Whatever the solution chosen the legitimacy of the European Parliament would/should be strengthened. At present its composition is not in line with the principle of democratic equity [31]. The number of MEPs per inhabitant for example is more than twice as high in Finland than in France. But given the significant increase in the European Parliament’s power as the treaties have been approved, strengthening the democratic legitimacy of this institution, which incidentally is the only one to be elected by direct universal suffrage, comprises/represents a real challenge. The jurisprudence of the German Constitutional Court reminds us of this regularly [32] since it considers, as matters stand, that the European Parliament does not enjoy adequate democratic legitimacy for it to adopt laws that impact significantly the German budget without the prior approval on the part of the Bundestag. A simple solution would comprise having an MEP for X (form example 1) million inhabitants with a minimum of one or two MEPs per Member State. However this would imply a revision of the treaties according to the ordinary procedure.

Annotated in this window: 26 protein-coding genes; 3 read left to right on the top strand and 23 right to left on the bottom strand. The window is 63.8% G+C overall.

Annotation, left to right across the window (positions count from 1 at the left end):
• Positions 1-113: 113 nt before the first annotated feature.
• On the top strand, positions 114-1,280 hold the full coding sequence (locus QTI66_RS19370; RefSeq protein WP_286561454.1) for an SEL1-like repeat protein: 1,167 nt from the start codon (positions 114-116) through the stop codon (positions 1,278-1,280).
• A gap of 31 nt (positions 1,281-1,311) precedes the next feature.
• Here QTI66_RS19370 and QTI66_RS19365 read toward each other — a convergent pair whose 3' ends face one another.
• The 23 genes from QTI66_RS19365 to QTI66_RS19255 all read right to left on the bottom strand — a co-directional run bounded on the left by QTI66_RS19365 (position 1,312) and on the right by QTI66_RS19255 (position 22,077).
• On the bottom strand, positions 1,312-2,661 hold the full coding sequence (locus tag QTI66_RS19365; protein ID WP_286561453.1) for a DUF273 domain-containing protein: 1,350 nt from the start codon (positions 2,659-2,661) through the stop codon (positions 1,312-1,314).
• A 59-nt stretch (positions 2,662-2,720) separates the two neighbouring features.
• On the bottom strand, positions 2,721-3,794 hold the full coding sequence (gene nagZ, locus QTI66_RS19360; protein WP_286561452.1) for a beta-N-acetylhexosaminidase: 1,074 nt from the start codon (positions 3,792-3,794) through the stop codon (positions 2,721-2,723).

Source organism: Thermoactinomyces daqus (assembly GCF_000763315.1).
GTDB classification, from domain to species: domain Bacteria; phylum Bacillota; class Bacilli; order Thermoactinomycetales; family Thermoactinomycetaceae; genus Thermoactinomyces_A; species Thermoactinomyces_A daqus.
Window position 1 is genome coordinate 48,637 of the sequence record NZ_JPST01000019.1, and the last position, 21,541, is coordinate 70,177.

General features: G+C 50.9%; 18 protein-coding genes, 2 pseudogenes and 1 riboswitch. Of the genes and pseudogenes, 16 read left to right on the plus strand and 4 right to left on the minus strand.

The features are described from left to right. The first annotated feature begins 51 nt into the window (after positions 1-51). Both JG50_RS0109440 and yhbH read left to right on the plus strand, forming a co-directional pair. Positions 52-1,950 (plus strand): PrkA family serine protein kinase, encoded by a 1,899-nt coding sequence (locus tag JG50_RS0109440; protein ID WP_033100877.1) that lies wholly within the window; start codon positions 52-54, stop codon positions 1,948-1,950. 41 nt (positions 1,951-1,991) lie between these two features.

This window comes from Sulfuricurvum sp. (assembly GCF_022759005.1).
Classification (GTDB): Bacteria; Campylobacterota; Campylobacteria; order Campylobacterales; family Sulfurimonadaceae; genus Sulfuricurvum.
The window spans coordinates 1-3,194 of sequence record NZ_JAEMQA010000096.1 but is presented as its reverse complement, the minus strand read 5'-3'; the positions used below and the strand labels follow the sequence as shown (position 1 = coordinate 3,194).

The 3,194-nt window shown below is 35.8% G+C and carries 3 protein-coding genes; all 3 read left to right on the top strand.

In just a few months and because of the euro crisis the issue of European Political Union been transferred from the academic arena to the political agenda. But the leaders of Europe now have their backs to the wall because declared intentions are no longer enough. Real progress is possible, some without changing the treaties if the political will is real. Europe is facing an existential challenge and the present deepening of economic integration will be weak as long as the functioning of the European institutions suffers a lack of clarity, legitimacy and ability to take decisions. [33] If the markets do not call matters to order, the citizens might do so. And the awakening to this would be painful.
For 20 years German leaders (Karl Lamers and Wolfgang Schäuble in 1994 then Joschka Fischer in 2000) have made proposals to their partners in France but each time there has been no significant response on the part of the French leaders. As the European elections of 2014 approach they provide a real opportunity to open this debate up at last. Let us hope that this time the chance will not be missed